UNICEF voices concern ahead of trial of last child soldier in Guantánamo Bay

Aerial view of Guantánamo Bay

27 May 2010 – The United Nations Children’s Fund (UNICEF) has voiced its concern about the prosecution of Guantánamo Bay detainee Omar Khadr – who was arrested in Afghanistan in 2002 for crimes he is alleged to have committed at the age of 15 – saying it sets a dangerous precedent for child victims of recruitment in armed conflicts.

Mr. Khadr is the last child soldier held in Guantánamo Bay, and his case has long been highlighted by UN officials, including the Secretary-General’s Special Representative for Children and Armed Conflict, Radhika Coomaraswamy.

UNICEF Executive Director Anthony Lake, in a statement issued yesterday, said that the recruitment and use of children in hostilities is a war crime, and those who are responsible – the adult recruiters – should be prosecuted.

“The children involved are victims, acting under coercion,” he said, adding that former child soldiers need assistance for rehabilitation and reintegration into their communities, not condemnation or prosecution.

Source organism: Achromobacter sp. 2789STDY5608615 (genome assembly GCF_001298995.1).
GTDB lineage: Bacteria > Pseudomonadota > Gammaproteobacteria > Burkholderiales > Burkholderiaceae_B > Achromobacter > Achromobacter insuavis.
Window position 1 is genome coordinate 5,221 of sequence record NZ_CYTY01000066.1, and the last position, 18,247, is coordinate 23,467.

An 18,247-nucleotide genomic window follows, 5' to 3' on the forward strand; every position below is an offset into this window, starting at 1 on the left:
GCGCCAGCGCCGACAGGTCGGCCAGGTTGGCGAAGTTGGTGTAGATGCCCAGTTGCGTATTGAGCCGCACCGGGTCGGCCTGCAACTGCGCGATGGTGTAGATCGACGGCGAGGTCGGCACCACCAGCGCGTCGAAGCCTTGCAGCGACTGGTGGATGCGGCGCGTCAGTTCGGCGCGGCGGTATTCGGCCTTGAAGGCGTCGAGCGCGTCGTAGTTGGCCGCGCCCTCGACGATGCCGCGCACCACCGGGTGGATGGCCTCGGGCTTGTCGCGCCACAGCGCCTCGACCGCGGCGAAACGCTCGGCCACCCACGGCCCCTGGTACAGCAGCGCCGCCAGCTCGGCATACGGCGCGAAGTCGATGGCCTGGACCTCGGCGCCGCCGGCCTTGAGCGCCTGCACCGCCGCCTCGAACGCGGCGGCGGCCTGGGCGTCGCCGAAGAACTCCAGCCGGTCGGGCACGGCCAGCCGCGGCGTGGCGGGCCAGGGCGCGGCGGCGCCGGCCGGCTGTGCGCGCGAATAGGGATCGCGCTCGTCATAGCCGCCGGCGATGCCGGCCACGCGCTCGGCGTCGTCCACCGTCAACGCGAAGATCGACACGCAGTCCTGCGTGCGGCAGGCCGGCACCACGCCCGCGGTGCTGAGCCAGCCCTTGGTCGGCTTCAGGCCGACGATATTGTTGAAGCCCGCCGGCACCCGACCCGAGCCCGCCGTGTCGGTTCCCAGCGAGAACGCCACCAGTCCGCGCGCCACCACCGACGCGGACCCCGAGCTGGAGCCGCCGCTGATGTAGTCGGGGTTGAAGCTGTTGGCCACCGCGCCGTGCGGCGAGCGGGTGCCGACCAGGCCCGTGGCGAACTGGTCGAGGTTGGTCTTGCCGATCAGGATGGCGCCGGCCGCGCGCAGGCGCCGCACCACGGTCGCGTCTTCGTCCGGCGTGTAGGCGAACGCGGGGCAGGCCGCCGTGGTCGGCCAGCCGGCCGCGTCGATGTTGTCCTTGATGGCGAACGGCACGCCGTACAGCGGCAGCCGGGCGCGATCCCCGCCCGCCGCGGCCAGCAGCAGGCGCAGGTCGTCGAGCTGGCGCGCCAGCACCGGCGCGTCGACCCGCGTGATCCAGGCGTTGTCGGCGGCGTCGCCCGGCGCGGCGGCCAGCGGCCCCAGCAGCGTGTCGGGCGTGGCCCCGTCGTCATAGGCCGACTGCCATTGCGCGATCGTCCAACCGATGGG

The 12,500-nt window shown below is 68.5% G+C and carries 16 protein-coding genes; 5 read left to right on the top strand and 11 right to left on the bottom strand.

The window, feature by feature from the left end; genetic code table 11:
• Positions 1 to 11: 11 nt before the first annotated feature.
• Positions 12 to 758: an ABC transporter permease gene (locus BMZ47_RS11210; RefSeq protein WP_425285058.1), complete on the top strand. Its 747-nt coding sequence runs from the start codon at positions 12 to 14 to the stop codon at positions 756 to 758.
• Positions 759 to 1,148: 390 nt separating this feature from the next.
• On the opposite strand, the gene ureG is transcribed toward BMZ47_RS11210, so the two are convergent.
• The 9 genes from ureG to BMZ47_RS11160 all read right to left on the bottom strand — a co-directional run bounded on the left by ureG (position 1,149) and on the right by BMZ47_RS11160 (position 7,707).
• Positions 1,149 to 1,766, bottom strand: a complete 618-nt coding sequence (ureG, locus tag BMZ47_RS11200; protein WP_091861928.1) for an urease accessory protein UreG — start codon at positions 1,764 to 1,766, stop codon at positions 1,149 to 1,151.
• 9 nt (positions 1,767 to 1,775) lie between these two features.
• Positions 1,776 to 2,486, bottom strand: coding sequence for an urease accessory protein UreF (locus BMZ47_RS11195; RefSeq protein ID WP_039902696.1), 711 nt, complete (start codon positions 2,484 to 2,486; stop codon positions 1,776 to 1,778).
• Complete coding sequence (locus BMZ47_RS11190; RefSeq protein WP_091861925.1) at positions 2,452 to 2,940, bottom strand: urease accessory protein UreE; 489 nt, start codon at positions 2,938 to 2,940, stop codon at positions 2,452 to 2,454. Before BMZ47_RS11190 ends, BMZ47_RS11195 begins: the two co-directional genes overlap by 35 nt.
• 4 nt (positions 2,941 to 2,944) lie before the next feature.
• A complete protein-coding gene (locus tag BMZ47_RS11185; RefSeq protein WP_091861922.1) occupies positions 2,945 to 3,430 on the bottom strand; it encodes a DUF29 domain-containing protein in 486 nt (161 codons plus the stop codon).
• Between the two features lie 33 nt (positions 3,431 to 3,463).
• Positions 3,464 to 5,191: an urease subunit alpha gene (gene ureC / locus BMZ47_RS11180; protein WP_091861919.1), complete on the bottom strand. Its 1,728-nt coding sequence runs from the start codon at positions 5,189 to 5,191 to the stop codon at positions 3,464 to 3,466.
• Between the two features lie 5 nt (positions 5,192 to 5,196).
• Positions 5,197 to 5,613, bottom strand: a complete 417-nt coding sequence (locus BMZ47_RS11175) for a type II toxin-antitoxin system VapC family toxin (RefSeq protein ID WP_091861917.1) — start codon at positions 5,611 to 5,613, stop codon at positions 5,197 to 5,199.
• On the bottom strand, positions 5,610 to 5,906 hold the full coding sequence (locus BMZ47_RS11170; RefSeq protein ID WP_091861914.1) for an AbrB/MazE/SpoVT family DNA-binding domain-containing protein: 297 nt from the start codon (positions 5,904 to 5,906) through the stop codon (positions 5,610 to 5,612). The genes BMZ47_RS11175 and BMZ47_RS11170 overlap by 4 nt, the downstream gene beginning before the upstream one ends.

“The prosecution of Omar Khadr may set a dangerous international precedent for other children who are victims of recruitment in armed conflicts,” Mr. Lake added.

He stressed that anyone prosecuted for offenses they allegedly committed while a child should be treated in accordance with international juvenile justice standards, which provide them with special protections.

“Omar Khadr should not be prosecuted by a tribunal that is neither equipped nor required to provide these protections and meet these standards,” stated the UNICEF chief.

The trial of Mr. Khadr, a Canadian national, is reportedly set to begin on 10 August. Earlier this month, Ms. Coomaraswamy called for authorities to release the now 23-year-old detainee into Canadian custody, and to ensure efforts for his rehabilitation.

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